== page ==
The Democratic Convention did seem to be heavy on the dire situation in America, even as the economy continues to grow, unemployment remains in historic lows, and we're expanding the footprint of democracies in the world.
Here's his column:
Economy of Words
Dude, where's my recession?
By Jonah Goldberg
The US economy — yes, that economy — grew at a 3.3 percent annual rate last quarter. This no doubt caused consternation at the highest levels of the Democratic Party, perhaps forcing some to consider a new convention film at the last minute: “Dude, Where's My Recession?”
To hear the Democrats at their convention this week, you'd get the sense that a recession is merely a technical term for the worst human misery ever visited upon a once-great people. You'd think Americans were listening to the Democratic speeches as they huddled around their kitchen tables (if they hadn't already been used for firewood), deciding which of their children to pack off to the orphanage and how much tree bark they can afford to eat next week.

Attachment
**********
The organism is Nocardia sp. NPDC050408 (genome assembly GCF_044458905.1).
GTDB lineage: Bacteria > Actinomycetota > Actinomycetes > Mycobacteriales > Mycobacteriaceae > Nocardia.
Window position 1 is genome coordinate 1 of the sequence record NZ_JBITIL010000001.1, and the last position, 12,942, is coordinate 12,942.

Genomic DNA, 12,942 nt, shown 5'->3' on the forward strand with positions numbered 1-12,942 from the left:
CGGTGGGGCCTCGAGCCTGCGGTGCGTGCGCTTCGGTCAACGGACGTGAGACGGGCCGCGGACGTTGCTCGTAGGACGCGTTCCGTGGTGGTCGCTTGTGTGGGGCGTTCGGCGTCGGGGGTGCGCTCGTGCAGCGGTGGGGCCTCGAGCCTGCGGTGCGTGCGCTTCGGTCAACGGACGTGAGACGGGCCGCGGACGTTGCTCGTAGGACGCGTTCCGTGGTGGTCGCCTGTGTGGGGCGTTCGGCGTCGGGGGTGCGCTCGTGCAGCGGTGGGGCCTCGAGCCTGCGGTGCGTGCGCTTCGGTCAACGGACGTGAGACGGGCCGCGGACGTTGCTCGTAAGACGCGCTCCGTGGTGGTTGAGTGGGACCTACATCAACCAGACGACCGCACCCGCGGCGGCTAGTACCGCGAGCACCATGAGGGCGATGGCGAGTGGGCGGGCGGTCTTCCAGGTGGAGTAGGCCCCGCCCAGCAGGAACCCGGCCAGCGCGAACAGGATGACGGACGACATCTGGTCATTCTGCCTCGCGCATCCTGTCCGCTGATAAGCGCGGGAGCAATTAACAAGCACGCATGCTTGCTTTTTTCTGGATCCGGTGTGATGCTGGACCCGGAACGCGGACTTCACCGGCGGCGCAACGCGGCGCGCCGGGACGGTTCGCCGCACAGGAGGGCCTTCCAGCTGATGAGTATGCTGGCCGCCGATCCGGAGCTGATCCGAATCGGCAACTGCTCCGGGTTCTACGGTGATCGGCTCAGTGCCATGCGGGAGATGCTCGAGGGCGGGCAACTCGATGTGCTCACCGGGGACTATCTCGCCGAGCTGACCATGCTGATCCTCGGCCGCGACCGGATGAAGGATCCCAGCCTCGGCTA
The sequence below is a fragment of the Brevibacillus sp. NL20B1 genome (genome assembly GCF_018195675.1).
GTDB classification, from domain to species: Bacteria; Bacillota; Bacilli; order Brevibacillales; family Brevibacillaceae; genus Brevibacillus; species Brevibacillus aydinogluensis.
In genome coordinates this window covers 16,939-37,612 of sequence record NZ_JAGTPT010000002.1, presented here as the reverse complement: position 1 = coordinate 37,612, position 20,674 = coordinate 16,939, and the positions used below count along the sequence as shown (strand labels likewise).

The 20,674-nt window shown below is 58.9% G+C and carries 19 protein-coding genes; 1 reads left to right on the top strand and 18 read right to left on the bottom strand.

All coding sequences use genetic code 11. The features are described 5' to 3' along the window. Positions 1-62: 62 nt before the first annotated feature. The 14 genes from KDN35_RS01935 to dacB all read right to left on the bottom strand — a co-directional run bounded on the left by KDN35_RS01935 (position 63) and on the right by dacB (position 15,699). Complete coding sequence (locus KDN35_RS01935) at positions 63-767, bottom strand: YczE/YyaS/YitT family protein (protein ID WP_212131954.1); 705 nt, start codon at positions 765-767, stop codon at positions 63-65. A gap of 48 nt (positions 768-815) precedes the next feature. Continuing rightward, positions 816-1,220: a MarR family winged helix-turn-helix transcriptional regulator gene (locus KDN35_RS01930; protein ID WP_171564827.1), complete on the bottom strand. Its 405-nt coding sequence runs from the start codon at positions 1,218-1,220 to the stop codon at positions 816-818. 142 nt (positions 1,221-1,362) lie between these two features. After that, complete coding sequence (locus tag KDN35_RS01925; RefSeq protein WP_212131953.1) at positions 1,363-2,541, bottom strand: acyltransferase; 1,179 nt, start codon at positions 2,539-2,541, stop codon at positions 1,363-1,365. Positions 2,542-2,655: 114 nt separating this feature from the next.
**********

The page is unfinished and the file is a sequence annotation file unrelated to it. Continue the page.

Last night, Barack Obama proclaimed: “Our economy is in turmoil, and the American promise has been threatened once more.” He went on to describe an America reminiscent of the Grapes of Wrath (if not Mad Max).
But this was a week-long theme. Over and over again, Democrats insisted that the “American dream” is being snuffed out, crushed, beaten, stabbed and quite possibly dismembered in President Bush's West Wing bathtub, where Bush and Dick “The Cleaner” Cheney can dissolve the remains in sulfuric acid.